El Dorado Tomatoes
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|Food Buzz: History of Tomatoes|
El Dorado tomatoes are a hybrid paste-type tomato. The 4-ounce pear-shaped fruit has a golden yellow skin and meaty flesh with little juice. The indeterminate El Dorado tomato plants will continue to grow and produce fruit all season until killed by frost, and their long vines can reach more than 7 feet tall.
Season: El Dorado tomatoes are available mid-summer.
Like all tomatoes, the El Dorado tomato is a member of he nightshade family, which includes other edible plants like eggplants, potatoes, and tomatillos, as well as some poisonous plants such as tobacco and the deadly nightshade. Tomatoes are botanically referred to as Solanum lycopersicum, formerly Lycopersicon esculentum.
Tomatoes are known for their rich antioxidant content, notably lycopene, which has been studied for its cancer-fighting properties. Tomatoes contain a great deal of vitamin C and Vitamin A, which promotes healthy eyes, skin, bones and teeth. Tomatoes also have good amount of calcium and Vitamin K, both of which are essential nutrients for strong, healthy bones and bone tissue, and the vitamin B and potassium in tomatoes help to promote heart health.
El Dorado tomatoes are excellent for eating fresh, although they are perfect for canning or drying. They are known for making a delicious yellow tomato sauce as they are high in pectin, have a meaty, solid flesh, and are and easy to peel. As a paste-type tomato, they have lower juice content and hence take half the time to cook down into a sauce than salad type tomatoes. Try adding to a colorful fresh salsa, or pair with fresh herbs and soft, young cheeses. Store El Dorado tomatoes at room temperature until ripe, after which refrigeration can slow the process of decay.
Although it is not explicitly stated, the name “El Dorado” likely refers to the golden color of El Dorado tomatoes, alluding to the legendary lost city of gold. Just like tomatoes, the myth of El Dorado originates from South America. Legend tells of a Muisca tribe king called “El Dorado” or “the Gilded One” who would cover himself in gold dust during festivals, then dive from a raft into Lake Guatavita in Columbia. That story has transformed over time into today’s enduring tale of El Dorado, the lost city of gold. It was in the early 1500s that returning Spanish colonists first introduced tomatoes to Europe from Mexico, and at the same time other Conquistadores were attempting to drain Lake Guatavita in Columbia in search of El Dorado. The Colombian government declared the lake a protected area in 1965, however searches for El Dorado continued elsewhere, spanning all areas of Latin America.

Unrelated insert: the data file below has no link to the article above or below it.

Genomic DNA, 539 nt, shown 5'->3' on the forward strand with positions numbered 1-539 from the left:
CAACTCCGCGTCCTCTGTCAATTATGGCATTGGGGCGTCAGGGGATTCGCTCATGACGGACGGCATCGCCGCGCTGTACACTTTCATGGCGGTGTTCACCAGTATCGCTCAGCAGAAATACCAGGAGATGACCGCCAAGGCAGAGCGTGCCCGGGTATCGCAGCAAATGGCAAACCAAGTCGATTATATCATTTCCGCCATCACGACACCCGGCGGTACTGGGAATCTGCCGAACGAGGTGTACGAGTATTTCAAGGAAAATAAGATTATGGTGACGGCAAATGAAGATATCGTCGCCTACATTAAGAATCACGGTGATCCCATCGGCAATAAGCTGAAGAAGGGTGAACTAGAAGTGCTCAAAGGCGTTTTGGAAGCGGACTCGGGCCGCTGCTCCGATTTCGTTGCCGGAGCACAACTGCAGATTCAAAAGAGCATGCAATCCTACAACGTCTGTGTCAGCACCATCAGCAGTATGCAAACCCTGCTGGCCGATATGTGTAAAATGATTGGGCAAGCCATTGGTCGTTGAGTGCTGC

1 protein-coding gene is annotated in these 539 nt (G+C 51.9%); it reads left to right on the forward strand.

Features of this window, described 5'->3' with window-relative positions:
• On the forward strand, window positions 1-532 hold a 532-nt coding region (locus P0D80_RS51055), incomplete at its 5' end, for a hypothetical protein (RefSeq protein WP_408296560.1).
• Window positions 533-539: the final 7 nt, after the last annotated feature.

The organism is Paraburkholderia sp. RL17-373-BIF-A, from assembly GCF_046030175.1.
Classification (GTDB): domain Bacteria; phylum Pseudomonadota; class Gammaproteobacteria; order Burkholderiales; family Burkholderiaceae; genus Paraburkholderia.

El Dorado is a hybrid tomato variety, although it is unclear where it was developed. Hybridization is a controlled method of pollination in which the pollen of two different species or varieties is deliberately crossed, usually in order to breed a desired trait. Like most tomato varieties, El Dorado is thought of as tender so it is essential to wait until temperatures are mild and the danger of frost has passed before planting outside.